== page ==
Published: 27/06/2002, Volume II2, No. 5811 Page 10
New guidelines to give health boards in Scotland the 'ultimate sanction' of denying treatment to violent patients will be used only as 'a last resort', the Scottish NHS Confederation said this week.
Scottish health minister Malcolm Chisholm announced the move as part of a Health at Work guideline which NHS bodies will be expected to implement.
The guidelines, drawn up by the Partnership Information Network, which includes NHS professional groups, unions and health department representatives, covers all aspects of health at work, including stress.
But the proposals on violent patients drew the most reaction.
Mr Chisholm said: 'No-one should be made ill by the work they do, nor should they live in fear of attack. Violence and aggression cannot and will not be tolerated, least of all within the NHS. That is why, as part of the new Health at Work guideline, NHS boards will be given an 'ultimate sanction', enabling them to withhold treatment from violent patients.'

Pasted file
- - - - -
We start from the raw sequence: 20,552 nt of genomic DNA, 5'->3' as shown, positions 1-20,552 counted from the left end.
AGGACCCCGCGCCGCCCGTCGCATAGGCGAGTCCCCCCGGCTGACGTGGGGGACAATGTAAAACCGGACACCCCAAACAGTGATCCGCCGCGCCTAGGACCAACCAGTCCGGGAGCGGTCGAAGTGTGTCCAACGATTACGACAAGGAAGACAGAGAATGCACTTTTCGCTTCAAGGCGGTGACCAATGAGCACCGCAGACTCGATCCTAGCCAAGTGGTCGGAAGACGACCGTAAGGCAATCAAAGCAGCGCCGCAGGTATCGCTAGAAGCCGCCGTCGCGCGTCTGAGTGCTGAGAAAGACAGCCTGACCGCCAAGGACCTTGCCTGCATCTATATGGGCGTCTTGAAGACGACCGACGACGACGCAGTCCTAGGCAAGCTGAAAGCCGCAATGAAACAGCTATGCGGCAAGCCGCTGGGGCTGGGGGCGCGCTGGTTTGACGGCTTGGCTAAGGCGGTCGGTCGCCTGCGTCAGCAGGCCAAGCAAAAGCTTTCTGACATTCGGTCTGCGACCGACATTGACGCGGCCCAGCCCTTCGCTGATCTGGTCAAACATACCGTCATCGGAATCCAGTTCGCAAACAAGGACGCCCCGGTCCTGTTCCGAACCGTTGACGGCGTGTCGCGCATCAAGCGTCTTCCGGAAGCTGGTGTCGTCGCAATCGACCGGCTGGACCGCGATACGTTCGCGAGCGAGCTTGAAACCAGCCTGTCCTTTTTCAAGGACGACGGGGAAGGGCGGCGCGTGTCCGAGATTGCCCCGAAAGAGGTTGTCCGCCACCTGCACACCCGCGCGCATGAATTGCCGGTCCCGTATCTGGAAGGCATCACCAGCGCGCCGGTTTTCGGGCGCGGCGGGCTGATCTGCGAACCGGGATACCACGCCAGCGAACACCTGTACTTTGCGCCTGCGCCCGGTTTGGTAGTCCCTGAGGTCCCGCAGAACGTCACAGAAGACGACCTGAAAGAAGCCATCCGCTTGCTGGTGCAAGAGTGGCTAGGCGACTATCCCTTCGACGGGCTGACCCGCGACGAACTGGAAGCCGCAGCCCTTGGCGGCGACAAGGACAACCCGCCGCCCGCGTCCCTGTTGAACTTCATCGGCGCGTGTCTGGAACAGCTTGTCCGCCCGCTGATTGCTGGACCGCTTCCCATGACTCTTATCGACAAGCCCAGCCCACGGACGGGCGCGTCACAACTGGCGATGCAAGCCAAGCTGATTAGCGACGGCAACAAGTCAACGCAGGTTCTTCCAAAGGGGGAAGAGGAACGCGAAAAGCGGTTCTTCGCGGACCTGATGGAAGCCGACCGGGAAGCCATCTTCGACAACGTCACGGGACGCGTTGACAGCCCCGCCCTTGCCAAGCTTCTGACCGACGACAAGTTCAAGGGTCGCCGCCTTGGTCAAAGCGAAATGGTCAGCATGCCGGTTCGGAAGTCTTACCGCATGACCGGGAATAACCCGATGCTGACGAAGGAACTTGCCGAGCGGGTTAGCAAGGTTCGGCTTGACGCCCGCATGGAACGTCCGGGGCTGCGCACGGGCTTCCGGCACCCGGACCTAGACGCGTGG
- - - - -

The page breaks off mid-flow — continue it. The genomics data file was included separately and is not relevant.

He said the step would only be used in exceptional circumstances, after careful evaluation and in strict accordance with the guidance.
Director of the Scottish NHS Confederation Hilary Robertson backed the move. She said: 'NHS staff deserve to be able to carry out their duties safe from physical or verbal abuse. This will be a measure of last resort and clinical staff will ensure that all other appropriate measures to resolve violent behaviour are exhausted before treatment is withheld.
'I have no doubt that the vast majority of patients who treat NHS staff with respect will also welcome this measure.'
PIN chair Jonathon Best said: 'This guideline continues progress to ensure staff governance is a major part of any NHS board local health plan. The guidelines are produced by the service and consulted on within the service, making them unique in terms of policy formulation through staff involvement.'